The three new value-based safe harbors contain protection against potential fraud, including: (i) a prohibition against taking into account the volume or value of referrals outside the target patient population and (ii) limits on directed referrals.
The following entities may not utilize the new value-based safe harbors: pharmaceutical manufacturers; distributors; wholesalers; PBMs; labs; compounding pharmacies and DME suppliers. Notwithstanding the foregoing, under certain conditions, the OIG permits DME manufacturers and DME suppliers to use the new Care Coordination Arrangements safe harbor.
The following are the new VBE safe harbors:
- The Value-Based Arrangements with Full Financial Risk safe harbor provides the greatest flexibility, because it requires the assumption of the most risk. “Full Financial Risk” is defined as responsibility for the costs of all items and services covered by a payor for each patient in the target populations for the term of one year.
- The Value-Based Arrangements with Substantial Downside Risk safe harbor protects both in-kind and monetary remuneration if the VBE participants assume a certain amount of risk.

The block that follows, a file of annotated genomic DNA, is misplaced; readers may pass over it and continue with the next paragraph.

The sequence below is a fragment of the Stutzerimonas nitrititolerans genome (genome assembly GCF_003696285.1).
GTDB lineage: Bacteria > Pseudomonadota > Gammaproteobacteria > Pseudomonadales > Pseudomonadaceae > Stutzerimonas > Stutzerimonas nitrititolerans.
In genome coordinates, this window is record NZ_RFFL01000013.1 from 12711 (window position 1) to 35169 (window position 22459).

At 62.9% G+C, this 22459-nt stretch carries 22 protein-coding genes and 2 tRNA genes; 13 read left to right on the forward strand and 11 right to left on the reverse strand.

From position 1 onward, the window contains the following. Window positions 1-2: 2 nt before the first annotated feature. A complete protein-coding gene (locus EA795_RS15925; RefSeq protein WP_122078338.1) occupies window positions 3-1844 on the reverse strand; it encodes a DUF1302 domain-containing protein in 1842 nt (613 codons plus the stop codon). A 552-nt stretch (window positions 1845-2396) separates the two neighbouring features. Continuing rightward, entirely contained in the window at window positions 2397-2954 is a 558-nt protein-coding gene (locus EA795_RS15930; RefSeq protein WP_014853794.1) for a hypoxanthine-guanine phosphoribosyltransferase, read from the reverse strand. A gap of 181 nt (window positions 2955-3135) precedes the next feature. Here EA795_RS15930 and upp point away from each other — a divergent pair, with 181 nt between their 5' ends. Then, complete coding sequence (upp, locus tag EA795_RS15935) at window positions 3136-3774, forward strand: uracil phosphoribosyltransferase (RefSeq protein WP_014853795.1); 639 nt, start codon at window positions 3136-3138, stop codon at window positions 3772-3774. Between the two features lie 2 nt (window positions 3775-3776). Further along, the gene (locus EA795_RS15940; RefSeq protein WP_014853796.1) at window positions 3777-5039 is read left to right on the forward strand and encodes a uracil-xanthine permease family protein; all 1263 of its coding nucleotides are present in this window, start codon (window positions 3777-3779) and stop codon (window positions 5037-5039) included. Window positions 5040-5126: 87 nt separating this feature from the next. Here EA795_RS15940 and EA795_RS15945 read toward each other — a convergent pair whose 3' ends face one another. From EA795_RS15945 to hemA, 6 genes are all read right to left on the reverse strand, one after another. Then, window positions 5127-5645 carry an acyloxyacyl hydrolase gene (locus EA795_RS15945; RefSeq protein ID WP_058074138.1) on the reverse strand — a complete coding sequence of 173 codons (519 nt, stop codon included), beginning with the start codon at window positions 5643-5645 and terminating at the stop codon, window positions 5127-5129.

- The Care Coordination Arrangements safe harbor does not require the participants to take on risk. It does, however, require that the arrangement be measured based on at least one evidence-based outcome measure. The exchange of in-kind remuneration, but not monetary payments, is permitted under this safe harbor on condition that outcome measures are achieved and certain other requirements are met.
New Patient Engagement and Support Safe Harbor
This new safe harbor provides protection for certain patient engagement tools. Its protection is limited to in-kind remuneration provided by VBE participants to patients.
Examples of in-kind patient engagement tools are: (i) health-related technology; (ii) patient health-related monitoring tools and (iii) support services designed to address a patient’s social determinants of health. The safe harbor does not protect the giving of cash, cash equivalents, and certain types of gift cards. The aggregate value of the patient engagement tools and supports cannot exceed $500 per year.
The safe harbor does not apply to certain VBE participants, including pharmaceutical manufacturers, distributors, and wholesalers; PBMs; labs; compounding pharmacies; certain DME manufacturers; and DME suppliers.